Baking in October: Honey Lager French Bread

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#baking #fall #beer #bread #cookslife #kitchengirl #fallfavourites #foodie 

The last warm days of summer are gone, and winter in slowly encroaching on all the hopeful souls that still believe in a sunny day.  As of October 1st I finally handed in my well worn  leather sandals and traded them for a pair of lace up leather ankle boots in chestnut red.  Realizing I am now going to have to occupy myself with indoor activities, I decided to make a goal this fall to become a better baker.  Every holiday celebration this season I am going to try a different type of bread. So, here is a recap of my Thanksgiving Honey Lager French Bread. The French Bread recipe simply calls for yeast, flour, water and salt, rise time 1-2 hrs. Having made this bread before, I was comfortable playing around with the ingredients and added a table spoon of honey and replaced the water with a bottle of Bear Paw Honey Lager. Here is the Recipe:

Honey Lager French Bread

  • -2 tsp dried yeast
  • -1 Tbs Honey
  • – 2 cups warm beer (Bear Paw Honey Lager)
  • -1.5 tsp salt
  • -5.5 cups flour

Warm beer & honey to 55 C, if it goes above 60 C it will kill the yeast. Pour Mixture over yeast and let stand in a warm place for about 10 min, Yeast should look like little mushroom clouds going off, “Blooming”. While yeast is blooming, sift salt and flour, and add it all to the liquid, use a dough hook on a stand up mixer ( I used Kitchen Aide) on a low speed, mix until a dough forms, At this stage you can either continue using the dough hook and mix for 10 mins at 4 speed, or remove and kneed  by hand 15 min. If I used a mixer, I always finish it by hand and test the dough by stretching it. It should stretch until it is translucent, with out tearing. This is called the “Window Test”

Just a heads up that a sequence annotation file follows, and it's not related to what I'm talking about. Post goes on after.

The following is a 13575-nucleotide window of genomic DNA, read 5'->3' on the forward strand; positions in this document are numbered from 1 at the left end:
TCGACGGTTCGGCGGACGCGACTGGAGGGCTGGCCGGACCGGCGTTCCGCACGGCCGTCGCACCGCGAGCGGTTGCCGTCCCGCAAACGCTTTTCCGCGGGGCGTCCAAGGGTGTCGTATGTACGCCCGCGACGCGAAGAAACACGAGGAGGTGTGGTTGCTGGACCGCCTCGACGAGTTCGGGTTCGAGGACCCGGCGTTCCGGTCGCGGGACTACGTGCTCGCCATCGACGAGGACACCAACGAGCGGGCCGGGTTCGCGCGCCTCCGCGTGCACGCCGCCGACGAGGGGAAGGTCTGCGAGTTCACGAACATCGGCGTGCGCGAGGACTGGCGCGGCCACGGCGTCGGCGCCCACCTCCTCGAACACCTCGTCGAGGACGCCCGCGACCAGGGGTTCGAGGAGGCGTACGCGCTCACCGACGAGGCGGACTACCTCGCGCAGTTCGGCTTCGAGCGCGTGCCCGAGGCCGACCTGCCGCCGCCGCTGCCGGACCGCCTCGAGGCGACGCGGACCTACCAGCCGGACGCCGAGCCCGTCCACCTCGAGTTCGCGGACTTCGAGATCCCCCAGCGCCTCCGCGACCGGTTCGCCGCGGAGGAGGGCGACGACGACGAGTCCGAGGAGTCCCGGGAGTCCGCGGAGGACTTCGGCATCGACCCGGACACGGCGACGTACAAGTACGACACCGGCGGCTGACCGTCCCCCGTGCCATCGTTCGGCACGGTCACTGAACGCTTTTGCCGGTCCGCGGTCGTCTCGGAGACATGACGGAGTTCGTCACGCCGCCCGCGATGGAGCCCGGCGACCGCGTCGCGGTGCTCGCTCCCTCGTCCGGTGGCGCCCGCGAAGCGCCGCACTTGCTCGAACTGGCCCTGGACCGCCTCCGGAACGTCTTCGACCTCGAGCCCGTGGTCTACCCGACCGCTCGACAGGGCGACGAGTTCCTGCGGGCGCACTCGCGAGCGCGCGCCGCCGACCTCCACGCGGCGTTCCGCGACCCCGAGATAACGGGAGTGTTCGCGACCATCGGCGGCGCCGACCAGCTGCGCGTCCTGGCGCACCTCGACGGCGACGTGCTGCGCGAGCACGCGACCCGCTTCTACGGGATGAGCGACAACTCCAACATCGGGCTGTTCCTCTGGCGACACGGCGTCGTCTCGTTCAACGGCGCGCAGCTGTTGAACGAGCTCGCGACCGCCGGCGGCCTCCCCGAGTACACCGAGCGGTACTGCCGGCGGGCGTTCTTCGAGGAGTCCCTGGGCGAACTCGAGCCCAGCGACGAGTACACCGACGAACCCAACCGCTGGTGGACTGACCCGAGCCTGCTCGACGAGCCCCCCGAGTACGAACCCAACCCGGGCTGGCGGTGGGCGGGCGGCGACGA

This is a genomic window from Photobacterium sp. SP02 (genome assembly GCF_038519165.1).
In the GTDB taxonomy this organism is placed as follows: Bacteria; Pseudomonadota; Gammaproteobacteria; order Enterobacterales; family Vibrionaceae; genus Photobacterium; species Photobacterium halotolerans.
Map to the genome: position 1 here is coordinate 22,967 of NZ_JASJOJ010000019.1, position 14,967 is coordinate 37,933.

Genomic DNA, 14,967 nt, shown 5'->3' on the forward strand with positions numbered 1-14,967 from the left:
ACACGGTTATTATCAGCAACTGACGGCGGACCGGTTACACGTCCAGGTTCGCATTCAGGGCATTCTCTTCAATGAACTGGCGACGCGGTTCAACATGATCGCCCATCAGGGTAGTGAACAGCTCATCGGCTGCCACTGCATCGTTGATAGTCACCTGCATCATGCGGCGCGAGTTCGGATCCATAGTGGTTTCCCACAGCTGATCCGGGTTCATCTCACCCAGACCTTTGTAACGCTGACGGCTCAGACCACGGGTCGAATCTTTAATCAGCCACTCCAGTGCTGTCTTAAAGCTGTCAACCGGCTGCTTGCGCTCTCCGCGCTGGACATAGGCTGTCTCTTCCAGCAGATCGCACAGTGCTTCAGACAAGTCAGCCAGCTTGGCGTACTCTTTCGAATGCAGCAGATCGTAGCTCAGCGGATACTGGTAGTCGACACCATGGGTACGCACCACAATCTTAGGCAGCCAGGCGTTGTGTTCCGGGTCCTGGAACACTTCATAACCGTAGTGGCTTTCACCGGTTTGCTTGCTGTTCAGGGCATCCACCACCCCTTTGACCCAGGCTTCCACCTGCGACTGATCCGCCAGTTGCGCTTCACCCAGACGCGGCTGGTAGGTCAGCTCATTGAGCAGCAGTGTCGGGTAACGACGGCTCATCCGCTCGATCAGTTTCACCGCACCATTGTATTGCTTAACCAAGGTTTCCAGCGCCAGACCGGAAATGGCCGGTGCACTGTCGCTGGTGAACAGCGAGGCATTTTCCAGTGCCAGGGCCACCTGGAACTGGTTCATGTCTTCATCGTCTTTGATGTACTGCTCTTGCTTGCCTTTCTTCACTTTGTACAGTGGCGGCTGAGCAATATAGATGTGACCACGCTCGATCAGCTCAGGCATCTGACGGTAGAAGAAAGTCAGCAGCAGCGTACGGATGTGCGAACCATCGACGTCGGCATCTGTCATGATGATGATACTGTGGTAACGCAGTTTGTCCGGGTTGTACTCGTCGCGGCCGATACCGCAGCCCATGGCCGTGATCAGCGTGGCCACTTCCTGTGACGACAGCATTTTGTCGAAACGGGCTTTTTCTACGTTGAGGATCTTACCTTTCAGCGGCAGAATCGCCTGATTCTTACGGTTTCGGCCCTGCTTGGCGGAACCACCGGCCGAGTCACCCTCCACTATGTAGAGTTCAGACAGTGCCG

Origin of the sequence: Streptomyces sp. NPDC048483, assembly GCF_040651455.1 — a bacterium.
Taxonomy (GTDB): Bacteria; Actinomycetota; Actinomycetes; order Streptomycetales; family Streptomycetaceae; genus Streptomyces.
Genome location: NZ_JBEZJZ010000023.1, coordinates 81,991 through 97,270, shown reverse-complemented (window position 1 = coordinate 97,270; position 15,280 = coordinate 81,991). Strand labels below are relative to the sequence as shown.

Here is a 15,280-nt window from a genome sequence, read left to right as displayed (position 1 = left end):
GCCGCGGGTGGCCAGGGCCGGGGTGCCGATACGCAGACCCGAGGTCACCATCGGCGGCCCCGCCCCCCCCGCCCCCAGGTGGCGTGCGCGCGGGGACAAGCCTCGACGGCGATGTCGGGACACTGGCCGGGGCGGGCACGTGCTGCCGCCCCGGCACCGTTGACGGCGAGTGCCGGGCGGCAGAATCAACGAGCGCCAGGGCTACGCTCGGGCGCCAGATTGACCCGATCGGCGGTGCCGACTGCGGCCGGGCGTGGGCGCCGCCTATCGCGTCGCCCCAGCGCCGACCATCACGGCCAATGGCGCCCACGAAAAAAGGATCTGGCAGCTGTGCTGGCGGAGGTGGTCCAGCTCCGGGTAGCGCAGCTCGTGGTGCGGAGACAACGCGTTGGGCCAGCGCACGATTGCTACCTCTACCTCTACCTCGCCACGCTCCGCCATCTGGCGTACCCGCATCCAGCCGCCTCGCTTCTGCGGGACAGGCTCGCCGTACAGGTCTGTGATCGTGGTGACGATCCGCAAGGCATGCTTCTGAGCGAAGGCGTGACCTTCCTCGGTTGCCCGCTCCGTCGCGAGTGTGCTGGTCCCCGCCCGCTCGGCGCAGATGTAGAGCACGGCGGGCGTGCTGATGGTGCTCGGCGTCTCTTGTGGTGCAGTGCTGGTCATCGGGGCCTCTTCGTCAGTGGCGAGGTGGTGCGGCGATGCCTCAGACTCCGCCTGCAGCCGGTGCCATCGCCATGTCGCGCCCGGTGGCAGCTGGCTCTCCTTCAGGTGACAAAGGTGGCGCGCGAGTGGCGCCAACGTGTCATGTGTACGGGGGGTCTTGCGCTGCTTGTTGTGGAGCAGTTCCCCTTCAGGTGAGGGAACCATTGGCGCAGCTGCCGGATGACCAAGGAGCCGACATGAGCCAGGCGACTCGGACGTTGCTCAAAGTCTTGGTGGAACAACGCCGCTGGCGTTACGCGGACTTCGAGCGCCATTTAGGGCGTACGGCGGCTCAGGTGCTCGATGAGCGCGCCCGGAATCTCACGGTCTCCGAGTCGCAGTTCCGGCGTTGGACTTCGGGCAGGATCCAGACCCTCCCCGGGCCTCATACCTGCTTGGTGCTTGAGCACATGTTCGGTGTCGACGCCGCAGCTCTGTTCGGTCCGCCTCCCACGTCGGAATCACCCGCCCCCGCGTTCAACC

http://www.thekitchn.com/bakers-techniques-how-to-do-th-70784

Preheat Oven To 400 F. After all that kneeding, oil a metal bowl and place your dough inside, cover with a damp rag and allow to rise 1-2 hours or until it has doubled in size. After rising, punch down and shape into your loaf. For this loaf I punched it out into a rectangle and rolled a corner in, pinching it all the way down the seam, repeat, fold in the end pieces and roll it up again until the seam is on the bottom. Pinch it shut. It should look like a standard French loaf. Now you can slash the top, and dust with flour. Allow to rise another 30 Mins. Place a small loaf pan full of water in the ovenabout 10 mins before you plan to bake the loaf, this will create steam and will give your bread a crisp crust. Place the risen bread in the oven and leave the pan of water inside for the first 10 mins, then remove and turn the oven down to 375F and continue cooking another 10-15 mins. Remove from oven and allow to rest 15 mins before serving.

Some observations from this recipe:

Bread was very flavourful, crisp crust, and very soft in the middle. Shelf life also seemed to be improved from the standard French Loaf from the substitution of beer and added honey. I had a loaf for thanksgiving, and the left over portion was still very soft the next day. Deffinatly a win. My next baking adventure will be experimenting with stouts, an ode to a winter favourite.

Keep on Cooking!

XOXO GastroLabs

 

 #baking 

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